New York Forward Business Safety Plan
Due to COVID-19, New York now requires businesses to make a safety plan to prevent the spread of the virus. NY does not require the plan to be submitted, but there is a monetary penalty for not having one on-site if an inspector comes by to check.
Plan Purpose and OverviewCOVID-19 changed much in our world and especially in the business world. The primary changes affecting most businesses are the social distancing and enhanced sanitation requirements (frequent hand sanitizing and face masks). These new rules have been widely accepted across the medical community as effective methods to greatly reduce the spread of COVID-19, and that reduction is necessary to ending the pandemic and moving forward in business and in life.
To ensure that the business community is successful in reducing the spread of the virus, New York requires businesses to have a protocol or office policies geared toward minimizing the threat of COVID-19. This gets New York one business closer to the end of the pandemic. One business equals all of its employees, customers, and associates. New York is the business capital of the world and thus businesses are integral to New York moving forward, past the pandemic. The keys to the safety plan are in: 1) People; 2) Places; and 3) Process.
PeopleSocial Distancing is one of the most effective and proven methods of preventing COVID-19 spread. This is also one of the biggest challenges to any New York business adjusting to "COVID Culture" or new regulations in response to the pandemic. Many businesses thrived on the high-volume nature of New York and now, they have to limit that volume dramatically. Some may view these restrictions as the government forcing businesses to cut their own legs off, but the key to success in this is seeing the end: these restrictions are temporary and their duration wholly depends on how well people follow these new policies. To be open to the public at all is a blessing that shouldn't be wasted.
Enforce social distancing; people will trust you and you can stay open for more customers. Six feet apart is the general rule, as well as limiting the number of people allowed inside. What you won't immediately see on your bottom-line is the value of people's trust in your business; that will come later if you adhere to the safety plan.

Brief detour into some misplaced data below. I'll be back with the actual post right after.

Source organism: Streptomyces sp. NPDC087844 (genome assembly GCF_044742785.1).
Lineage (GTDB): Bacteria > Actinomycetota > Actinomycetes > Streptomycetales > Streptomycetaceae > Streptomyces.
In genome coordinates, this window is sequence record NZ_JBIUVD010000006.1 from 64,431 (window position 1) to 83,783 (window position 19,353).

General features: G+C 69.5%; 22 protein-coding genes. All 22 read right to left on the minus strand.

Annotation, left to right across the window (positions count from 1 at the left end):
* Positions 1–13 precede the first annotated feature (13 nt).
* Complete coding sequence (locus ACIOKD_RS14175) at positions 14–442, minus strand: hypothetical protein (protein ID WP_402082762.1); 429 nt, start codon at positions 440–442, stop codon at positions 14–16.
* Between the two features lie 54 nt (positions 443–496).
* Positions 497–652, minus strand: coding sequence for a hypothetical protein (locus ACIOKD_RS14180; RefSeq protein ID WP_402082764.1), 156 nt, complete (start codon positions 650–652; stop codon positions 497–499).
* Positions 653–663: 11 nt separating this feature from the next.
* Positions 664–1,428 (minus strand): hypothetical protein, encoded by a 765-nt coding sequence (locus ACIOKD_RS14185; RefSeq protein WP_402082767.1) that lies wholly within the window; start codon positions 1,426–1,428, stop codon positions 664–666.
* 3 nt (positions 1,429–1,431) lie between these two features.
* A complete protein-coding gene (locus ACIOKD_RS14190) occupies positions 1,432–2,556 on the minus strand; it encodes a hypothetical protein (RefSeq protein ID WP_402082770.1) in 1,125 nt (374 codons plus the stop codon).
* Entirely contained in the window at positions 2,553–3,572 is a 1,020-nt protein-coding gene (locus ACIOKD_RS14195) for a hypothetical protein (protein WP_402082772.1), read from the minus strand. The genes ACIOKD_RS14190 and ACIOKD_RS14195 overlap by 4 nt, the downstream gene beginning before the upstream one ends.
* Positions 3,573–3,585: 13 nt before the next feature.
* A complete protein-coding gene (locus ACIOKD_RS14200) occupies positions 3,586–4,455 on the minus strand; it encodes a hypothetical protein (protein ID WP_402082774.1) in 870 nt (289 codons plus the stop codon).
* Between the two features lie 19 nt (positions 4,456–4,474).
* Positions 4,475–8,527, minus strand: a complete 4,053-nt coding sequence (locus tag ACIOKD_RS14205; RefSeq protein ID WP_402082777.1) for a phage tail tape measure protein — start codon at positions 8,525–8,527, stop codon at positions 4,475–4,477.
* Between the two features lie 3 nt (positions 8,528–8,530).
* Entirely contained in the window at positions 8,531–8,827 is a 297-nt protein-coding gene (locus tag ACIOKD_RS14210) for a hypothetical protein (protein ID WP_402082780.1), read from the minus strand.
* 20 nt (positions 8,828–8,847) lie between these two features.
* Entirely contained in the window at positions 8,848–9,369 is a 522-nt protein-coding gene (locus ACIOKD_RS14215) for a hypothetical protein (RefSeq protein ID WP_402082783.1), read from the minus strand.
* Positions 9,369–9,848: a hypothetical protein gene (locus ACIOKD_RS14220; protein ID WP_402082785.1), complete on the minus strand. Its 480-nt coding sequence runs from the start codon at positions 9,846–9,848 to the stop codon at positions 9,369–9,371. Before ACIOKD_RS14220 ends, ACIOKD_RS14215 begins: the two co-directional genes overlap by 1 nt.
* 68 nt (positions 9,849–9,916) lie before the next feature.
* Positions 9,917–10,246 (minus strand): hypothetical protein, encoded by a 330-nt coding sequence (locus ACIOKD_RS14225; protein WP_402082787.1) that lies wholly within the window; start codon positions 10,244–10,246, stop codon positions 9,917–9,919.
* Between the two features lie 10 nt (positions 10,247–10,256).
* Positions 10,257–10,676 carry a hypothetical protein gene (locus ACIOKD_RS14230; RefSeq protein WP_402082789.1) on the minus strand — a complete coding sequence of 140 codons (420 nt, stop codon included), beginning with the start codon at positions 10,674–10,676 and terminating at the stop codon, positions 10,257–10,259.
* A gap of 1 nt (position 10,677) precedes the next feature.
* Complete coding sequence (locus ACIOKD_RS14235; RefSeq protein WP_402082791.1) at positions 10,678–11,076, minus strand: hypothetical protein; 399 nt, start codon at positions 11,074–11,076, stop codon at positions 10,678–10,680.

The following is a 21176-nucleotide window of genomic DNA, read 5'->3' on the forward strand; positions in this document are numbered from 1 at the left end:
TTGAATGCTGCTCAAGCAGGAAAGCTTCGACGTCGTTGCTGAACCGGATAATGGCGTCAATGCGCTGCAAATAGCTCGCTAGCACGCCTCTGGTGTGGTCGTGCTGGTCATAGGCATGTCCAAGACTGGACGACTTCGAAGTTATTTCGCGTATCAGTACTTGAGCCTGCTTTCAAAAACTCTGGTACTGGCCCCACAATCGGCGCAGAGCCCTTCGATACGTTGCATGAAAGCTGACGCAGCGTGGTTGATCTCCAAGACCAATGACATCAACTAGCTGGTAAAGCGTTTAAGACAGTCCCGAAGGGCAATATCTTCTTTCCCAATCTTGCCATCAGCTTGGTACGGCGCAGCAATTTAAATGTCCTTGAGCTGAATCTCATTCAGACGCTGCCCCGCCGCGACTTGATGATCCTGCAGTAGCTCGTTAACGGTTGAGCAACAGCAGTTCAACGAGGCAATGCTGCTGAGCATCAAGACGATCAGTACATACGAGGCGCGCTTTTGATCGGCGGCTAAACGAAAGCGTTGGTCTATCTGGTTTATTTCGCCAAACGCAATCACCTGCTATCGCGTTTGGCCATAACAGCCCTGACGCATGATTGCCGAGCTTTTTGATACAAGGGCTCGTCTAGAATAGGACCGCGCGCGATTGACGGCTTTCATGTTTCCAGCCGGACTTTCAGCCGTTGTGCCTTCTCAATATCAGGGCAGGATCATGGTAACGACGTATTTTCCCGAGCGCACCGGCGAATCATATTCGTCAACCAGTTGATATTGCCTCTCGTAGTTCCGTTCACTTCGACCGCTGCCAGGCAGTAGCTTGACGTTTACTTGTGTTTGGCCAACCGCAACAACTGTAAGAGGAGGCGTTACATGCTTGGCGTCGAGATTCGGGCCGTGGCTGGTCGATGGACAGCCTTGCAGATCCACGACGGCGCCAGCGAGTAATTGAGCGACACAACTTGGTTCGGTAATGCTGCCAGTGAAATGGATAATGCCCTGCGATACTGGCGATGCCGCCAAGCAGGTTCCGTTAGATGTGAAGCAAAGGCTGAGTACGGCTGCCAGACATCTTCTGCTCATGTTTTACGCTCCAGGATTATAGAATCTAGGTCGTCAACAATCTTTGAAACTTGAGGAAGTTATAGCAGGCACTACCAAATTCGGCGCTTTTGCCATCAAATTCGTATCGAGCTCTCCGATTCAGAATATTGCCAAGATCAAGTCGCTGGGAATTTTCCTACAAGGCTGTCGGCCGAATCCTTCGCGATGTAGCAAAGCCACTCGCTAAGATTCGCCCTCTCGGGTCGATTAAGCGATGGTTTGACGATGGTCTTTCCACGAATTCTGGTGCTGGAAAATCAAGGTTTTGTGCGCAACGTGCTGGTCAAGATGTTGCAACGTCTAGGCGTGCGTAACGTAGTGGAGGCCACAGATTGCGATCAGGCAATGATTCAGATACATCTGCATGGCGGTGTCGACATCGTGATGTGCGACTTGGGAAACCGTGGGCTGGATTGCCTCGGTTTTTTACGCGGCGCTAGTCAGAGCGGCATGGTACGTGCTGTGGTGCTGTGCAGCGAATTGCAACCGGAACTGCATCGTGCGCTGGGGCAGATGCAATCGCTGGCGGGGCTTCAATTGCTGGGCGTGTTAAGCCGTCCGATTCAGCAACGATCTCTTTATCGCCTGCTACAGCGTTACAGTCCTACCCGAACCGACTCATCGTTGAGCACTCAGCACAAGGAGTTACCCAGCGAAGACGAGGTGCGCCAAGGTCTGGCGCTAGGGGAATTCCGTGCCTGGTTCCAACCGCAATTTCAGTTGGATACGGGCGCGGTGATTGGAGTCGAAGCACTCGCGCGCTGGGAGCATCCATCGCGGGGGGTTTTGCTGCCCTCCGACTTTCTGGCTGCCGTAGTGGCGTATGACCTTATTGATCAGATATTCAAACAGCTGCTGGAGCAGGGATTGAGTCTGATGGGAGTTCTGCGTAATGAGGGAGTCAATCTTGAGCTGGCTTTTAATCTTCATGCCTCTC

Compliance with these safety protocols may involve changing the way you do business to some extent. You may need to install entry barriers like doorbell locks; you could install place markers to let customers know how far apart they should be; and you could create designated paths or areas for certain aspects of your business to keep people from interacting as much as they used to.
The best way to enforce social distancing is probably to integrate technology in your business as much as possible. There are many free tools that can be used for office messaging and work collaboration. This pandemic is temporary but the future is forever. The sooner you get online, the better off you will be.
PlacesBusinesses should also ensure that workspaces have sufficient personal protective equipment (PPE). The most prominent form of PPE is face masks. Employers should ensure that employees have PPE available and that the business has enough PPE supply to last for at least one month. The main reason for that quantity is experience with PPE shortages from early in the pandemic. There was a time when State governments and even nations were low on PPE and had to be on an international waiting list for shipments. Be smart and have enough to last an international shortage or a lapse in purchasing.
Businesses should have a regular PPE purchasing schedule to ensure that inventory is never exhausted. Other examples of PPE that should be found regularly throughout a business are: hand sanitizer, cleaning wipes, various cleaning products, and, ideally, plexiglass dividers where appropriate and possible.